By Narbeh Minassian
Russia is a misunderstood country on this side of the Atlantic. Some of the foremost associations with this nation are snow, space stations, and an outdated link to communism; the biggest country in the world is, and has long since been, so much more than that. The Firebird restaurant goes some way in conveying this, as perhaps the most authentic Russian restaurant outside of its motherland.
The Firebird is a pre-revolution restaurant and is the culmination of a life-long dream of Baroness Irina von der Launitz, granddaughter of Vladimir von der Lauintz, the mayor of St. Petersburg until his assassination in 1907. The restaurant evokes a passion for Russian art, literature, and of course cuisine, with a dining-room decorated with china and crystal collectables and a book shelf of rare Russian books. In truth, here it feels more like a dinner party than a restaurant, and this should not be taken pejoratively as the grand staircase and domed ceiling give an almost overwhelming sense of opulence.
Main courses are varied in choice and yet specialized in execution. The Chicken Kiev is a forte of Europe’s eastern stretches and this is no less true here, but if you’re looking for the very best and are willing to pay a price that reflects such quality, then the Armenian Lamb Rack and Filet Duo is the standout choice. Firebird also has a valentines menu, which, admittedly, is roughly 7 months away from being relevant, but reflects the romantic nature of the setting nonetheless; this is a restaurant for couples all year round.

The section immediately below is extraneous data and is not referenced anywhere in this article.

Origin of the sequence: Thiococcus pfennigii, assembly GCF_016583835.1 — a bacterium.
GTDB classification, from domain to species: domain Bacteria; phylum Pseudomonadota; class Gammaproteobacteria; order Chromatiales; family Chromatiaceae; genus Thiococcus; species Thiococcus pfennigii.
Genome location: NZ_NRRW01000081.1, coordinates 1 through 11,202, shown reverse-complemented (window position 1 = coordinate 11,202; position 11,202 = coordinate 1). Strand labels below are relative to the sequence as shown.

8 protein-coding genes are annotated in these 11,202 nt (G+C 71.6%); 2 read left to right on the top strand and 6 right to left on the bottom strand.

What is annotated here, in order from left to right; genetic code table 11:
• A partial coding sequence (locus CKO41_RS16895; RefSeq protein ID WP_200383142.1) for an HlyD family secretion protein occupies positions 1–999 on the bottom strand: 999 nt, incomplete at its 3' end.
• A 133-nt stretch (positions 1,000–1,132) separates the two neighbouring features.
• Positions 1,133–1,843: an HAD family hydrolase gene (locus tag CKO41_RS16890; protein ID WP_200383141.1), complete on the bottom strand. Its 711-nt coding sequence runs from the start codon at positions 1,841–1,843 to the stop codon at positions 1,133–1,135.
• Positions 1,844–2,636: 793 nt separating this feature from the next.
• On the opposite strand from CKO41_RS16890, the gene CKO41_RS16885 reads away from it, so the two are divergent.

Perhaps one key association with Russia that I had overlooked in my previous list was vodka. Nobody does vodka like the Russians, and to leave this restaurant without trying their vodka would be a culinary and cultural sin. To complement your vodka, pair it up with caviar from their vodka and caviar pairing menu.
Firebird restaurant provides yet another compelling reason for New York’s diverse restaurant scene and is well worth a visit. •
365 West 46th Street
New York, NY 10036